I would strongly recommend this book to anyone interested in writing, and anyone who cares about social justice.
Help other customers find the most helpful reviews 
Was this review helpful to you? Yes No


1 of 1 people found the following review helpful
4.0 out of 5 stars George Orwell complex self-examination of his motives and politics, 24 Jan 2013
Verified Purchase(What is this?)
This review is from: Penguin Great Ideas : Why I Write (Paperback)
A very engaging book which captured the authors trademark economy with words married to a profound self-awareness. An excellent book
Help other customers find the most helpful reviews 
Was this review helpful to you? Yes No


3 of 4 people found the following review helpful
5.0 out of 5 stars With hindsight Orwell was ahead of all the rest., 10 Nov 2011
By 
Verified Purchase(What is this?)
This review is from: Penguin Great Ideas : Why I Write (Paperback)
Reading Orwell's essay today is a real eye opener. If you overlay the known outcomes and political scenarios onto the book Orwell was bang on the money. A fascinating document of its day; no less readable today. I may be biased as my favourite book in Burmese Days but he does write extraordinarily well . I never tire of his precise insightful observations.
The description of a hanging in Burma, a shorter piece within the book, shows Orwell's innate humanity. A modest cover price seals the deal, buy this book - you won't be disappointed.
Help other customers find the most helpful reviews 
Was this review helpful to you? Yes No


1 of 1 people found the following review helpful
5.0 out of 5 stars Five Stars, 27 July 2014
This review is from: Penguin Great Ideas : Why I Write (Paperback)
I really love his style of writing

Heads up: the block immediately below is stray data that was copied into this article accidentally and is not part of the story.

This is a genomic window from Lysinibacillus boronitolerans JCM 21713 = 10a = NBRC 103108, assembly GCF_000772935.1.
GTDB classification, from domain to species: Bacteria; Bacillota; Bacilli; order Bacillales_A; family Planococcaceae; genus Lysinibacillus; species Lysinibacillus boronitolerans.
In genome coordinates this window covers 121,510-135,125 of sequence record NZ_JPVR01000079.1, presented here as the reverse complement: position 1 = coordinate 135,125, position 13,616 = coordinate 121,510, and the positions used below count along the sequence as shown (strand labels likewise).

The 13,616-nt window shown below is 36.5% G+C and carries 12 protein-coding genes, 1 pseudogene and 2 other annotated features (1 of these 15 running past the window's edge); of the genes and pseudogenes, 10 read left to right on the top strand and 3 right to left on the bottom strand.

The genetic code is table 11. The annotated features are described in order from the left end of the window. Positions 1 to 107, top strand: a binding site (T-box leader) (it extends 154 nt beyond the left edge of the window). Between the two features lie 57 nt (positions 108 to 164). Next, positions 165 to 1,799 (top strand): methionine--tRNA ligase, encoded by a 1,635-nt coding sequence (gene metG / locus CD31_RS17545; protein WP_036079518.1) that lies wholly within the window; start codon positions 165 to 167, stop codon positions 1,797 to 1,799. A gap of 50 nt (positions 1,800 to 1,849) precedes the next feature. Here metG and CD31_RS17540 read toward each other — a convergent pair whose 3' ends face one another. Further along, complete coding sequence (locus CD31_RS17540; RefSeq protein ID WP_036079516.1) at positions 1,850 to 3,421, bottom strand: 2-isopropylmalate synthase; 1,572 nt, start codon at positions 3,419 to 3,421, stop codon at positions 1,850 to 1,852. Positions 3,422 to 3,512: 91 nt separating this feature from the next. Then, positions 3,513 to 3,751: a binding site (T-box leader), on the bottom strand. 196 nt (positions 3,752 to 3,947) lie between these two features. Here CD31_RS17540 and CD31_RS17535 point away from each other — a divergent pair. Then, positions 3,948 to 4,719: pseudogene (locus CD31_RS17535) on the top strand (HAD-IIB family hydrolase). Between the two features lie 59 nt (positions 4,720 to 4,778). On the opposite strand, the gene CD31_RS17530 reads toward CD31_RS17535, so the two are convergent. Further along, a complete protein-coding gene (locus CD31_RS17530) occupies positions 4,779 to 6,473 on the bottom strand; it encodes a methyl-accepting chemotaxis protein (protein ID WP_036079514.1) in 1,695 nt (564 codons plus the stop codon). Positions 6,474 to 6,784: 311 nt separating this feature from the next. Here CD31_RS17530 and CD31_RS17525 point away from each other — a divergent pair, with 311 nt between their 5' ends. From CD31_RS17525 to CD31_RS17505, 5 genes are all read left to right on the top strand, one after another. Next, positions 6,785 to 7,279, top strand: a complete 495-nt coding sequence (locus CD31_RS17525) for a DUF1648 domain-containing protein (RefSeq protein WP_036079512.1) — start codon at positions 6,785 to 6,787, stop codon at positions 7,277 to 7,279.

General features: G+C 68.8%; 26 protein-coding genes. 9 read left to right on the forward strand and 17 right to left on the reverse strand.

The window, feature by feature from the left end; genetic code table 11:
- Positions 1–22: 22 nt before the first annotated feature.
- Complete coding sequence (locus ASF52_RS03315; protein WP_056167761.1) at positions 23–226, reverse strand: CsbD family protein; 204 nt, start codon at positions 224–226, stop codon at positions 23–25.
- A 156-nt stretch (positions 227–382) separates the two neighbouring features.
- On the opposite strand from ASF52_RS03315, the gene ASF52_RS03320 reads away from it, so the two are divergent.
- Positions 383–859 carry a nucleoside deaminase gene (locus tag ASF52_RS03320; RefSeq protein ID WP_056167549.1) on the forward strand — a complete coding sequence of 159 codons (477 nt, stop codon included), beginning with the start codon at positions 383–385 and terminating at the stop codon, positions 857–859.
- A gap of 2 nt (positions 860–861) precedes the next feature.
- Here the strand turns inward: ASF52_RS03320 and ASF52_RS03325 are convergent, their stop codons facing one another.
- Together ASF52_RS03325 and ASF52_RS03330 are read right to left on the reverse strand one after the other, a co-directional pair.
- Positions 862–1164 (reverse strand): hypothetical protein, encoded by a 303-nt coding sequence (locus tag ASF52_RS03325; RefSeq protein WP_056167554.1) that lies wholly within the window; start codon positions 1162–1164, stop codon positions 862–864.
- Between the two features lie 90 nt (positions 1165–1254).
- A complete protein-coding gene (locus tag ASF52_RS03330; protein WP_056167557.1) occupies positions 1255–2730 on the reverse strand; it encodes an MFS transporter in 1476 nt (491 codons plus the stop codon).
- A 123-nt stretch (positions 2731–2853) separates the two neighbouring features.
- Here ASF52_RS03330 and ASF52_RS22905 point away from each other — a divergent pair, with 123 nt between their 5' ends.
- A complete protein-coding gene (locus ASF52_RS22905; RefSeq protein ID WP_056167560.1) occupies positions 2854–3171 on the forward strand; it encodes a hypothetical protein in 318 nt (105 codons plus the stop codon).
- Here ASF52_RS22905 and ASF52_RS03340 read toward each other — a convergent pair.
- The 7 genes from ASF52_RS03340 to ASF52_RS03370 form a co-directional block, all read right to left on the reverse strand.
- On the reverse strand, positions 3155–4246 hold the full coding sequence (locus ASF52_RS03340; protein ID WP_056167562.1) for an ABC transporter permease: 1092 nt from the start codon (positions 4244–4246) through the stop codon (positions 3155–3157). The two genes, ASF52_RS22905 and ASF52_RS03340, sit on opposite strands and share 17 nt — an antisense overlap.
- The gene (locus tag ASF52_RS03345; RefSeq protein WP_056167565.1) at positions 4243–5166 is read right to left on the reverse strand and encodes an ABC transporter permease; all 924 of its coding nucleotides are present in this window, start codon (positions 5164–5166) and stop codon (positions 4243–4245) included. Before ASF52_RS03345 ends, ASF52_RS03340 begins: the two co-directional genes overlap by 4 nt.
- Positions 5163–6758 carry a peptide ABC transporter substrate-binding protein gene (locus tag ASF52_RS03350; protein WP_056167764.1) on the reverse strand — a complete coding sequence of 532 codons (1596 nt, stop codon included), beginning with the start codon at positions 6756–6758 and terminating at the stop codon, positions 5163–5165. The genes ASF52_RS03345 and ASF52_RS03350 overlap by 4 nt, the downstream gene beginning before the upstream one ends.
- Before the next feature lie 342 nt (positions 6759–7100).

Help other customers find the most helpful reviews 
Was this review helpful to you? Yes No


2 of 3 people found the following review helpful
5.0 out of 5 stars Master of plain language, 29 Jan 2014
By 
Verified Purchase(What is this?)
This review is from: Penguin Great Ideas : Why I Write (Paperback)
Great to have this slim edition of a real book to carry around for bus journeys, waiting in the supermarket queue, being bored at train stations. Orwell's concise classic is portable bliss. I have a handful of the GREAT IDEAS series now, mostly philosophy, and love every single one for the same reason. Antidotes to the pile-up mess of modern city travel and work. Beautifully handleable too.
Help other customers find the most helpful reviews 
Was this review helpful to you? Yes No


2 of 3 people found the following review helpful
5.0 out of 5 stars Cracking collection of essays, 25 Jun 2012
By 
Simon Bendle (Edinburgh, UK) - See all my reviews
(REAL NAME)   
This review is from: Penguin Great Ideas : Why I Write (Paperback)
I love George Orwell. He gives it to you straight. Here are a few quotes from this fine little collection of his essays, several of which I have read and enjoyed many times before:

On patriotism: "Patriotism has nothing do with Conservatism. It is actually the opposite of Conservatism, since it is a devotion to something that is always changing and yet is felt to be mystically the same. It is the bridge between the future and the past."

On nationalism: "One must admit that the divisions between nation and nation are founded on real differences of outlook. Until recently it was thought proper to pretend that all human beings are very much alike, but in fact anyone able to use his eyes knows that the average of human behaviour differs enormously from country to country."

On class: "England is the most class-ridden country under the sun. It is a land of snobbery and privilege, ruled largely by the old and silly."

And on England: "A family with the wrong members in control - that, perhaps, is as near as one can come to describing England in a phrase."
Help other customers find the most helpful reviews 
Was this review helpful to you? Yes No


2 of 3 people found the following review helpful
5.0 out of 5 stars Probably on of the most important text by the great man, 20 Mar 2014
By 
Mr. Gilad Atzmon "Gilad" (London) - See all my reviews
(REAL NAME)   
Verified Purchase(What is this?)
This review is from: Penguin Great Ideas : Why I Write (Paperback)
It is obvious that patriotic socialism is the most answer appropriate answer to neocon global Zionism. And Orwell grasped it all in the 1940's...
Help other customers find the most helpful reviews 
Was this review helpful to you? Yes No


‹ Previous | 1 2 | Next ›
Most Helpful First | Newest First

This product

Penguin Great Ideas : Why I Write
Penguin Great Ideas : Why I Write by George Orwell (Paperback - 2 Sep 2004)
3.99
In stock
Add to basket Add to wishlist
Only search this product's reviews